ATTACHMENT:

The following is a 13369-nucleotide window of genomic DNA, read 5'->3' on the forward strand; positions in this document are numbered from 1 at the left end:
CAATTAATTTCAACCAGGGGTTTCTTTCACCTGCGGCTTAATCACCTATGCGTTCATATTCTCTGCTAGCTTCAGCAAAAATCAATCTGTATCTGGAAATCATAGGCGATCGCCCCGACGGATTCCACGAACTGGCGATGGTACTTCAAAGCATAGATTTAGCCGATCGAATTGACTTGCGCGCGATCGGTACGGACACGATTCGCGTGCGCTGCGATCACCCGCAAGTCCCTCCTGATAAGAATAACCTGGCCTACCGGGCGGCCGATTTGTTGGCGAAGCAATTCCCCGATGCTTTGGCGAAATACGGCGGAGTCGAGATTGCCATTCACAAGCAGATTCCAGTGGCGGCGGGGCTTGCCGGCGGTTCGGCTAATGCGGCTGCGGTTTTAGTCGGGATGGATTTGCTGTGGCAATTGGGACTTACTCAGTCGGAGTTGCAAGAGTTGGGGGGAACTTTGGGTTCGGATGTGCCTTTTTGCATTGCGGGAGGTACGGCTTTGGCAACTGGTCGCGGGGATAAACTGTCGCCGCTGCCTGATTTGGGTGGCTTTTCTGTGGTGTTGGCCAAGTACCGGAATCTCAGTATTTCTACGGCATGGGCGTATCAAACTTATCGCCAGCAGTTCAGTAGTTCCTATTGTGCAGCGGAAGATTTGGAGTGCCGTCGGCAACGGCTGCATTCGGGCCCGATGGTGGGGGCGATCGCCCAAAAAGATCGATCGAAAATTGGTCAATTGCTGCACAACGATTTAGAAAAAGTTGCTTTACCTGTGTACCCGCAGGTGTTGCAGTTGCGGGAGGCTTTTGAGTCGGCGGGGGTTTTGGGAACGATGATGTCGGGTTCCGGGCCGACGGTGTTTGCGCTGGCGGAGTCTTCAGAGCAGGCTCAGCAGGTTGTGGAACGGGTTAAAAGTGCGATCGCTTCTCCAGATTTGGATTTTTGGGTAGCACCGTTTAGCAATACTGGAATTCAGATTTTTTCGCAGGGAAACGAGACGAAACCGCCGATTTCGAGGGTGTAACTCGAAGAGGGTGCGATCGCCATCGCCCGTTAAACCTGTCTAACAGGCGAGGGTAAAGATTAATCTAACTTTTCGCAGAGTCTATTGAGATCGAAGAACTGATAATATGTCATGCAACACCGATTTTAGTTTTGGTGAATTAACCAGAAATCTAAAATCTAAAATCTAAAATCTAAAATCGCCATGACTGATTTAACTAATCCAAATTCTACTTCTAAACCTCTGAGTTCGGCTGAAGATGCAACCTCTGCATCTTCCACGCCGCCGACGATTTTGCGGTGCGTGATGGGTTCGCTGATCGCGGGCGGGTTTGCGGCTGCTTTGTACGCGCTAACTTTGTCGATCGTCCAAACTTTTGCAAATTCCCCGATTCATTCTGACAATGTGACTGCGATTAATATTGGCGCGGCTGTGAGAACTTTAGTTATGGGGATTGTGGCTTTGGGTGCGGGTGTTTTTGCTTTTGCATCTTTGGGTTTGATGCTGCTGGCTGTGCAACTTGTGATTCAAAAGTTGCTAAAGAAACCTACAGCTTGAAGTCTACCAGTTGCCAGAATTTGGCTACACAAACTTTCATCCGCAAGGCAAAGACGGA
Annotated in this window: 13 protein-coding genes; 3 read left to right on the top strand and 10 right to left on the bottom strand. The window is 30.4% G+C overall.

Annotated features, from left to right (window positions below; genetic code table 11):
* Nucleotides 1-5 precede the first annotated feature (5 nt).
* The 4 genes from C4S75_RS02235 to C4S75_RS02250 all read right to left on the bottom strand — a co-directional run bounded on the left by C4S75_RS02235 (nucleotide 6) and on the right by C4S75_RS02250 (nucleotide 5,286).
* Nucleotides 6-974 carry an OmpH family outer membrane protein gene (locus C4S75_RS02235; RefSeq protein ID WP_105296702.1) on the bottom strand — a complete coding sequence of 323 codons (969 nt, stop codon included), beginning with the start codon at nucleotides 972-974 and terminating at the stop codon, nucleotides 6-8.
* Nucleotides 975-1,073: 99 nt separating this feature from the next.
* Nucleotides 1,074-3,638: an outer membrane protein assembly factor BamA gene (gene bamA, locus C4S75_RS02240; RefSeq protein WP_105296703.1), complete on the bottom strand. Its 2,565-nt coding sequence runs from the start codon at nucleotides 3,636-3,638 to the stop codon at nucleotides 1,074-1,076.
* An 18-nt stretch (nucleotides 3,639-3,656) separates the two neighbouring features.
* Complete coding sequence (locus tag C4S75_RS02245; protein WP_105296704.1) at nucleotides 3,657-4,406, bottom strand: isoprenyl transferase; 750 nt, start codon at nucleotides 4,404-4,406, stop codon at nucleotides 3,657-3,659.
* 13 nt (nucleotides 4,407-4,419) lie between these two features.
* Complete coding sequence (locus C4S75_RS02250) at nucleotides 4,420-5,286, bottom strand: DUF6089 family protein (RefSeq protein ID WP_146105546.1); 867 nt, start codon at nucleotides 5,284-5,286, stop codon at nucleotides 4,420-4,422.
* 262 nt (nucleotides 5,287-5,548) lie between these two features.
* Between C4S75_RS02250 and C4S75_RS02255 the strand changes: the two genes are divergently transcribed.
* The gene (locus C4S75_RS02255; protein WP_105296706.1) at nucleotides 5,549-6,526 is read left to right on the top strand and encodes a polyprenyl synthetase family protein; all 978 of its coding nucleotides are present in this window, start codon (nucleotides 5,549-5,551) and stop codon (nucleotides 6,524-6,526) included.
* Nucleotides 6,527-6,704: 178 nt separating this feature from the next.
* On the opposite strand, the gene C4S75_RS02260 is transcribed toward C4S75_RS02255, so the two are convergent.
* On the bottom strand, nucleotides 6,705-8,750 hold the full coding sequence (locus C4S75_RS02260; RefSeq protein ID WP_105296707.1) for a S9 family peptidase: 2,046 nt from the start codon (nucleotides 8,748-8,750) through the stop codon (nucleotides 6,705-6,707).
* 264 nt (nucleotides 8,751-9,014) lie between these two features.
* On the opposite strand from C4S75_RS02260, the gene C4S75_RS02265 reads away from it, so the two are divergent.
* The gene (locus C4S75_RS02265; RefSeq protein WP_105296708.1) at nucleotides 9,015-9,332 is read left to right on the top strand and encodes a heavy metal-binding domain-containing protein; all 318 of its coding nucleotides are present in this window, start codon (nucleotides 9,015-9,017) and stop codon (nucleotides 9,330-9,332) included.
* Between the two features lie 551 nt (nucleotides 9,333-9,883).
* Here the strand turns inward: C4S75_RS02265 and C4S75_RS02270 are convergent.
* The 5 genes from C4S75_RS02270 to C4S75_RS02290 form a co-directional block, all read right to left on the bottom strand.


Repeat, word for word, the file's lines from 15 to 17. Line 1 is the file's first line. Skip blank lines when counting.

* Between C4S75_RS02250 and C4S75_RS02255 the strand changes: the two genes are divergently transcribed.
* The gene (locus C4S75_RS02255; protein WP_105296706.1) at nucleotides 5,549-6,526 is read left to right on the top strand and encodes a polyprenyl synthetase family protein; all 978 of its coding nucleotides are present in this window, start codon (nucleotides 5,549-5,551) and stop codon (nucleotides 6,524-6,526) included.
* Nucleotides 6,527-6,704: 178 nt separating this feature from the next.